The Twelve Dancing Princesses

The story of the twelve dancing princesses has appeared under various titles, in various forms, and by various authors over the years, but one of the earliest versions is the tale of “The Shoes Which Were Danced to Pieces,” published in 1812 by the Brothers Grimm.

There once lived a king who had twelve daughters, each prettier than the last. They all slept in the same room, and every evening when they went to bed the king locked the door to their bedroom. One morning when he opened the door, he found their shoes were danced to pieces and no one could tell him how it happened.

The king sent a proclamation through the country, declaring that whoever could discover the princesses’ secret should marry the princess of his choosing and become king after his death. If the applicant failed to discover the secret after three days and nights, he should lose his life instead.

Many princes tried to discover the secret, but each one lost his head. One day it happened that a poor soldier came to try his hand. On the way to the palace, he met an old woman, who counseled him not to drink the wine at evening. She also gave him a cloak which rendered the wearer invisible.

The soldier arrived at the castle and was welcomed by the king. At evening, he was led to his room, adjoining the princesses’ room, and the outer door was locked. The eldest princess brought him a glass of wine, which he pretended to drink, then he pretended to fall asleep.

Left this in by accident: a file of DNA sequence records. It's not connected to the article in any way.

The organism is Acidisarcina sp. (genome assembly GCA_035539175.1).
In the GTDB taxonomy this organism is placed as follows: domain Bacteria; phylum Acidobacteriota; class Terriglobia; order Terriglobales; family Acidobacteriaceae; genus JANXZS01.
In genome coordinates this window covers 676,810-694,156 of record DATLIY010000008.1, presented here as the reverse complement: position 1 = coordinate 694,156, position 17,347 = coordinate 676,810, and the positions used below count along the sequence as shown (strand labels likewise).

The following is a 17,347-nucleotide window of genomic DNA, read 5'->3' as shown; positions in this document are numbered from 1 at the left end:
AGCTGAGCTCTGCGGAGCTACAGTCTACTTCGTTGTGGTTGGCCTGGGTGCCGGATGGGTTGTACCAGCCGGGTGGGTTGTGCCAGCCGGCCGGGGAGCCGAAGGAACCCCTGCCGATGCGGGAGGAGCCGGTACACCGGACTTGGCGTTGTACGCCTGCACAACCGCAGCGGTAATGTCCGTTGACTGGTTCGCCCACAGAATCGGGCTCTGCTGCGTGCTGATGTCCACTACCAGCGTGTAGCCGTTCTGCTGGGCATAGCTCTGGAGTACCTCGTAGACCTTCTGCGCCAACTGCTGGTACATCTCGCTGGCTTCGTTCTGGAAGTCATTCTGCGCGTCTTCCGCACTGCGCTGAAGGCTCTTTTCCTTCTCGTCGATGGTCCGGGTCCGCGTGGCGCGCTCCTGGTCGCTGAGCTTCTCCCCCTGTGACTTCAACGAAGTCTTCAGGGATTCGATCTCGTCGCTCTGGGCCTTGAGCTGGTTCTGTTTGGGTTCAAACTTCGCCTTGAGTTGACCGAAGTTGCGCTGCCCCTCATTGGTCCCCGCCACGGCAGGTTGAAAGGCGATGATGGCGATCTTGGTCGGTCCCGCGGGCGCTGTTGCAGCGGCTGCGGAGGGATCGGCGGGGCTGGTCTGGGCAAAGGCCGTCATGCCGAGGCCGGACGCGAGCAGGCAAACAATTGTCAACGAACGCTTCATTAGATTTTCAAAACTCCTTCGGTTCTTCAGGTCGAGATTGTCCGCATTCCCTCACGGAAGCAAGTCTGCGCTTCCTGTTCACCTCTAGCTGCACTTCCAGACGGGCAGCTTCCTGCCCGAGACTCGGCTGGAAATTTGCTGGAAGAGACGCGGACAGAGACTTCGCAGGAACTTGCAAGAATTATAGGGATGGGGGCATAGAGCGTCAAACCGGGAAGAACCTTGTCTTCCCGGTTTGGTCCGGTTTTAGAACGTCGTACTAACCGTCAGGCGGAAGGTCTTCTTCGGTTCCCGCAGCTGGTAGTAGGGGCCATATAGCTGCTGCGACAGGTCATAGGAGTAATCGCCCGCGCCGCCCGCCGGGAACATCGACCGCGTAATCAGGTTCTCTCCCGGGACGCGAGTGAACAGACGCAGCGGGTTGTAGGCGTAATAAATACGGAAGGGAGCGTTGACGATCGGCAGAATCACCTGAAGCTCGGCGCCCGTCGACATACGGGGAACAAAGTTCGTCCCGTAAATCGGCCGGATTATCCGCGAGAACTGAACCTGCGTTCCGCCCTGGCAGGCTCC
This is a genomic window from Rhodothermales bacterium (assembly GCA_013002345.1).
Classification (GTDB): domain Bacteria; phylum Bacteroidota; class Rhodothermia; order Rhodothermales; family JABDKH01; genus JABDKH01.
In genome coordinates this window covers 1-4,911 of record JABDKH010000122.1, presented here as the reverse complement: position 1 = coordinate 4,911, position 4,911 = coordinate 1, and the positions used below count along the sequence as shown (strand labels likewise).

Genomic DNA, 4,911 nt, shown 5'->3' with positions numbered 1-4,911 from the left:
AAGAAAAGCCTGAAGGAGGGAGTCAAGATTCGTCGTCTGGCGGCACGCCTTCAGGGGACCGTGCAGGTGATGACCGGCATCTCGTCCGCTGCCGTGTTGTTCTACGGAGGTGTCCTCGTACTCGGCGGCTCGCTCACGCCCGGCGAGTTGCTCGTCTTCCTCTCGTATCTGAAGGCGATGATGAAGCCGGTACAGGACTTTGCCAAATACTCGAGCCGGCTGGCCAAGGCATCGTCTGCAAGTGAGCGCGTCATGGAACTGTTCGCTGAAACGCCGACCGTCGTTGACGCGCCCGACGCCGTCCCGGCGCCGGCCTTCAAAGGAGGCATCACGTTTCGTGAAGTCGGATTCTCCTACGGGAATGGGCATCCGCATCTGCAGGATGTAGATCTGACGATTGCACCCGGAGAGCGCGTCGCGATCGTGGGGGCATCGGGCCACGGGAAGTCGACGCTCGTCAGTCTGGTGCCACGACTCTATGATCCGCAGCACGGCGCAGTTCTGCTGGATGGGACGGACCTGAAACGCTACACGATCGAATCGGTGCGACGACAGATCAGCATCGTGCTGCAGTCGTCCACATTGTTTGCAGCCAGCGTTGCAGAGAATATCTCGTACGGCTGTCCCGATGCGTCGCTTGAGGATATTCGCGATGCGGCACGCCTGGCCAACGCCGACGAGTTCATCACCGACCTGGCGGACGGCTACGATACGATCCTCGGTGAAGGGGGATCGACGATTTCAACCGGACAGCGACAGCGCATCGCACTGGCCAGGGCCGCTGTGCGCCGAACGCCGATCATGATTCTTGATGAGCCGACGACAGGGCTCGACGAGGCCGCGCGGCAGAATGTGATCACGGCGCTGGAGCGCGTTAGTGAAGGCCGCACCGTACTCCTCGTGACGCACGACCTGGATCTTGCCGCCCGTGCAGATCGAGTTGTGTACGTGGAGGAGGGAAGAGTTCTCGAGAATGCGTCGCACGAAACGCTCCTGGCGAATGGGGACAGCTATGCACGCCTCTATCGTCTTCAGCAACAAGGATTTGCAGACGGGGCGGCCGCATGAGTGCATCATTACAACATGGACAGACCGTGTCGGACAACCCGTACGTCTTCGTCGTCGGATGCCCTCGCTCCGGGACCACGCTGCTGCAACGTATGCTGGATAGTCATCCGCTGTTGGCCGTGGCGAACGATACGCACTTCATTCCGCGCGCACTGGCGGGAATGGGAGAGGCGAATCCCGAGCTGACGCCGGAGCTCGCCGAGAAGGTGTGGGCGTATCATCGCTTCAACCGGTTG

When they were sure the soldier was sleeping, the princesses dressed in their finest dresses and put on their new dancing shoes. The eldest sister then knocked on her bed and it sank into the ground, exposing a stairway in the floor. The princesses descended, and the soldier threw on his cloak, following quickly behind the youngest sister.

The small group passed through several rooms filled with trees made of gold and silver. The soldier took a small twig from each room, careful not to be seen. Waiting beyond the last room was a small lake and twelve little boats, each crewed by a waiting prince.

The princesses stepped into the boats, the soldier hopping in beside the youngest. The princes rowed out into the lake, and soon a merry castle appeared on the other side. Embarking on the far shore, the group entered the castle and began to dance, dancing until their shoes were worn through.

Upon the princesses’ return to their bedroom, the soldier hurried ahead and lay down pretending to still be asleep. The soldier said nothing to the king, but followed the princesses again on the second and third nights, collecting trophies from the rooms and the underground castle. When brought before the king, the soldier produced his proof and the princesses confessed. The soldier chose the eldest princess as his bride, and they were married that very day.

SOURCES:

Grimm, Jacob, and Wilhelm Grimm. Grimm’s Fairy Tales. Ed. Elizabeth Dalton. New York: Barnes & Noble, 2003. Print.
Lang, Andrew, ed. The Red Fairy Book. London: Longmans, Green, 1890. Internet Sacred Text Archive. Web. 19 Jan. 2012. <www.sacred-texts.com/neu/lfb/re/index.htm>.
Mawr, E. B. Roumanian Fairy Tales and Legends. London: H. K. Lewis, 1881. Internet Sacred Text Archive. J. B. Hare, Mar. 2003. Web. 19 Jan. 2012. <www.sacred-texts.com/neu/rft/index.htm>.

This article originally appeared 21 January 2012 on mythsoftheworld.blogspot.com

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